March 30, 2013
Tactile Helmet Prototype Could Help Firefighters And First Responders
redOrbit Staff & Wire Reports - Your Universe Online
UK researchers have developed a prototype sensory helmet that could help firefighters and other rescue workers find their way through dark or smoke-filled conditions while performing their life-saving duties.The specially-adapted “tactile helmet” was developed by researchers at the University of Sheffield Centre for Robotics (SCentRo) and was inspired by the study of touch-related sensing of rodents who use their whiskers as an early-warning system against potential hazards.
The helmet has been outfitted with several ultrasound sensors used to detect the distance between the person wearing the headgear and nearby obstacles, including walls. Those sensors send signals to vibration pads attached to the inside of the helmet — pads which touch the forehead of the person wearing it.
The signals, the researchers claim, can be used by first responders who are forced by the nature of their jobs to work in poorly lit or smoke-filled conditions to find those walls and other obstacles. By detecting them, the firefighters and rescue workers could better make their way through unfamiliar environments.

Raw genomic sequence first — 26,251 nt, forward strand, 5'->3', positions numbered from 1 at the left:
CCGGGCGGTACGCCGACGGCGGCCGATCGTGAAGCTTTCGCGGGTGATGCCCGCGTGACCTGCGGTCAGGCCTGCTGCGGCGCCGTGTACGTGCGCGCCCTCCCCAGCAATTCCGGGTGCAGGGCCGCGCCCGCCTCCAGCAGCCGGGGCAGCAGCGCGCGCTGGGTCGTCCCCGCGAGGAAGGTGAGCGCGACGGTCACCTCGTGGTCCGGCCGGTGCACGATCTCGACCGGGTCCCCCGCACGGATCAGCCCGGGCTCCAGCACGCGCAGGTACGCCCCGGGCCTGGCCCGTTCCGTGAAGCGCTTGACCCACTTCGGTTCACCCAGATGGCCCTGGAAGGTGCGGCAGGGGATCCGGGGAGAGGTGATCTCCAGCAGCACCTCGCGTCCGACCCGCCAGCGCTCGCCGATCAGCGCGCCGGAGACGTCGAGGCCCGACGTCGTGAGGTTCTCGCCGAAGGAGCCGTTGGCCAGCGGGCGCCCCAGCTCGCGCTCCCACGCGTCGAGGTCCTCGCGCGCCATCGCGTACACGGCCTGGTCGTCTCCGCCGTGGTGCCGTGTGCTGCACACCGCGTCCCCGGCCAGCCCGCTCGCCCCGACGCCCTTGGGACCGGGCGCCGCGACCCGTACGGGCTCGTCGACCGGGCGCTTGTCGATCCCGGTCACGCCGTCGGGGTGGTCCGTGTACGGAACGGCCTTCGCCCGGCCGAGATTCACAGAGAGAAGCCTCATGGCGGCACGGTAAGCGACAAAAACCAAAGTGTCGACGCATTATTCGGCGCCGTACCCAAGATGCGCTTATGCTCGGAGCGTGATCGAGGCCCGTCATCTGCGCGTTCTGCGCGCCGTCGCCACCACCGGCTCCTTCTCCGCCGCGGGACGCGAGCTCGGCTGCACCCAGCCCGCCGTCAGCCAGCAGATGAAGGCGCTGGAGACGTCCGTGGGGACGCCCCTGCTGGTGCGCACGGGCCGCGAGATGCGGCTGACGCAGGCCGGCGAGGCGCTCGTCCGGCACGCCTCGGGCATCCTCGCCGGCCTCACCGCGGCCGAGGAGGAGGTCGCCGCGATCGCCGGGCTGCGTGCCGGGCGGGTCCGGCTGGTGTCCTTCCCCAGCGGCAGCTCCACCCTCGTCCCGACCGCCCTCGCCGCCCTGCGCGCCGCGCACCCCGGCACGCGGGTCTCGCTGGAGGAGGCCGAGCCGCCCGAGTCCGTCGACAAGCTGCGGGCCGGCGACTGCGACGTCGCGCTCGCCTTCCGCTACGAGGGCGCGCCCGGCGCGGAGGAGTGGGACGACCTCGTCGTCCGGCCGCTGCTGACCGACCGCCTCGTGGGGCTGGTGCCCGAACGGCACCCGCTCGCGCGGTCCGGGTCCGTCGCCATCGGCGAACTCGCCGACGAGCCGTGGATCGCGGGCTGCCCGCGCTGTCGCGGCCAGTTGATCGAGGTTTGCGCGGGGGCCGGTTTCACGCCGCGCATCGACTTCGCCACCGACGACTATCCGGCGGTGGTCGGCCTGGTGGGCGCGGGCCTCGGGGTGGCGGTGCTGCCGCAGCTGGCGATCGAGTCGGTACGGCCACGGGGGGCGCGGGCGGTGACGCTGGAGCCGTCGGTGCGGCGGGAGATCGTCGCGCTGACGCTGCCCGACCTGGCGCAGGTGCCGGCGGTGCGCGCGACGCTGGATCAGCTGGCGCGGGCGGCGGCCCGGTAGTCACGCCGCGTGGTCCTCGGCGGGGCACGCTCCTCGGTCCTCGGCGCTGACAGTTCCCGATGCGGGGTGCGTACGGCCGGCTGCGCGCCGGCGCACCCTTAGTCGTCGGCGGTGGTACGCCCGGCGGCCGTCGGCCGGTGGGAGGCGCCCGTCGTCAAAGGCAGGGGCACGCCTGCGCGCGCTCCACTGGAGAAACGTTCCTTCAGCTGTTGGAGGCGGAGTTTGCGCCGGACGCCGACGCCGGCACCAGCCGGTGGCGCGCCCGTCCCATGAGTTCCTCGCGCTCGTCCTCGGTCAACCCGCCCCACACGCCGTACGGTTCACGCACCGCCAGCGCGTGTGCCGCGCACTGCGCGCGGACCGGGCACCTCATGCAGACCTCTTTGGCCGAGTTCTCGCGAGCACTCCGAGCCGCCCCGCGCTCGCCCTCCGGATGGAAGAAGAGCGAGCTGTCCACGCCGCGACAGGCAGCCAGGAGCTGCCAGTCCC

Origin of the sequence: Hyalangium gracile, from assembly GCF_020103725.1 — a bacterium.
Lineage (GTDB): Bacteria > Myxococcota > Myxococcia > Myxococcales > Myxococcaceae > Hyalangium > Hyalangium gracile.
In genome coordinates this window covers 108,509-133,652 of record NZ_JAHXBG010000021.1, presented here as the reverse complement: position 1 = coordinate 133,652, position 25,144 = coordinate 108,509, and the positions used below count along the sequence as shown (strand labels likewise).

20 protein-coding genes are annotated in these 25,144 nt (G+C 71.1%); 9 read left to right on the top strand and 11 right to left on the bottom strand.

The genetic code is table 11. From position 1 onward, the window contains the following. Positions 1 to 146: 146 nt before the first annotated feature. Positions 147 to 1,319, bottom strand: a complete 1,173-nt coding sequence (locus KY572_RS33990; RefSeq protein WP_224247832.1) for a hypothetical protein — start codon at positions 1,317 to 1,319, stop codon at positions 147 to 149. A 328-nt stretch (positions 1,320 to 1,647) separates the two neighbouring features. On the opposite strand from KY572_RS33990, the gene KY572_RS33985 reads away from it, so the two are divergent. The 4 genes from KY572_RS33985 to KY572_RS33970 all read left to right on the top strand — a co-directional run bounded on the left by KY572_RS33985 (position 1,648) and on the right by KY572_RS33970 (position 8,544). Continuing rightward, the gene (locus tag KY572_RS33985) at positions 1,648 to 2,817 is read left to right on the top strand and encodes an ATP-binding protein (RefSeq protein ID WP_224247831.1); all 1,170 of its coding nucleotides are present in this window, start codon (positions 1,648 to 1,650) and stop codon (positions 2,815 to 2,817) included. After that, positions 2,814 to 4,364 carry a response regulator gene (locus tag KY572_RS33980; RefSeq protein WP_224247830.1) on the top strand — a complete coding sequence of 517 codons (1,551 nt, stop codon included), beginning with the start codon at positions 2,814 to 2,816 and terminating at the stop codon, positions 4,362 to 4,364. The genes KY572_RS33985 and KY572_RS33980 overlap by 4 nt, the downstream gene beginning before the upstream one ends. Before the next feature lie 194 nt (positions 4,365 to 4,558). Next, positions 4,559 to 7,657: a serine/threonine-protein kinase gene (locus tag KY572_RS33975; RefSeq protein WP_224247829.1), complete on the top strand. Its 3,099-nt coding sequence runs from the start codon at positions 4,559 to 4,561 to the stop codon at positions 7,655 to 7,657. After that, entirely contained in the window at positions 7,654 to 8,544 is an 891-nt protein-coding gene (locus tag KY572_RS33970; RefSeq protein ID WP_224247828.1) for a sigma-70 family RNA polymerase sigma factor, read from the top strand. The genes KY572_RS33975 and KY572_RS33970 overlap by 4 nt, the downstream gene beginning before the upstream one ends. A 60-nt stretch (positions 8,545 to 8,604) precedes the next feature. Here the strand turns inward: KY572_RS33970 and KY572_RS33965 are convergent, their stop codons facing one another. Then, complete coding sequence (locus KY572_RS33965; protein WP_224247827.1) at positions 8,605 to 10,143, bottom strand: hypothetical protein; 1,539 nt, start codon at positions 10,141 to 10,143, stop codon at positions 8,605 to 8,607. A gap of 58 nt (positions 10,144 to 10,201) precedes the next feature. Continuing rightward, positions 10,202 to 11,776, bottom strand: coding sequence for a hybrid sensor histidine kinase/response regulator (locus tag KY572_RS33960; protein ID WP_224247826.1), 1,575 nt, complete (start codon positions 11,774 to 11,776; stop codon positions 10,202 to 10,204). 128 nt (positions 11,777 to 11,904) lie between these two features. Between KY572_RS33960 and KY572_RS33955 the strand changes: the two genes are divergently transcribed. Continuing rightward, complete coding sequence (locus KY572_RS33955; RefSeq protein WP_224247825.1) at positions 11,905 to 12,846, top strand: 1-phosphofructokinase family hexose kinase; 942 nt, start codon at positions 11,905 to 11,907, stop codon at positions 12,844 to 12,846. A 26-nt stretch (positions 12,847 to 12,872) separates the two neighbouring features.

“When a firefighter is responding to an emergency situation he will be using his eyes and ears to make sense of his environment, trying to make out objects in a smoke filled room, for example, or straining to hear sounds from people who might need rescuing.” SCentRo Director and Sheffield University cognitive neuroscience professor Tony Prescott said in a statement.
“We found that in these circumstances it was difficult to process additional information through these senses. Using the sense of touch, however, we were able to deliver additional information effectively,” he added.
The prototype was developed using a Rosenbauer-brand firefighting helmet that was donated to SCentRo, and was produced as a result of a two-year research project funded by the UK Engineering and Physical Sciences Research Council (EPSRC).
Prescott and his colleagues decided to place the vibrating pads on the helmet because it allows the rescue worker to respond more quickly to the signals than placing them on the fingers would have. Likewise, not placing them on the fingers would keep a first responder´s hands unencumbered and free to complete other tasks.
The researchers are now attempting to secure a commercial partner in order to help further develop the project, according to SCentRo. There are also plans to develop a lightweight version of the prototype which could be used to help individuals suffering from impaired vision by giving them an additional “sense” in their day-to-day life.
The device will be on display at this year´s Gadget Show Live, which will be held at the National Exhibition Centre (NEC) in Birmingham from April 3 through April 7.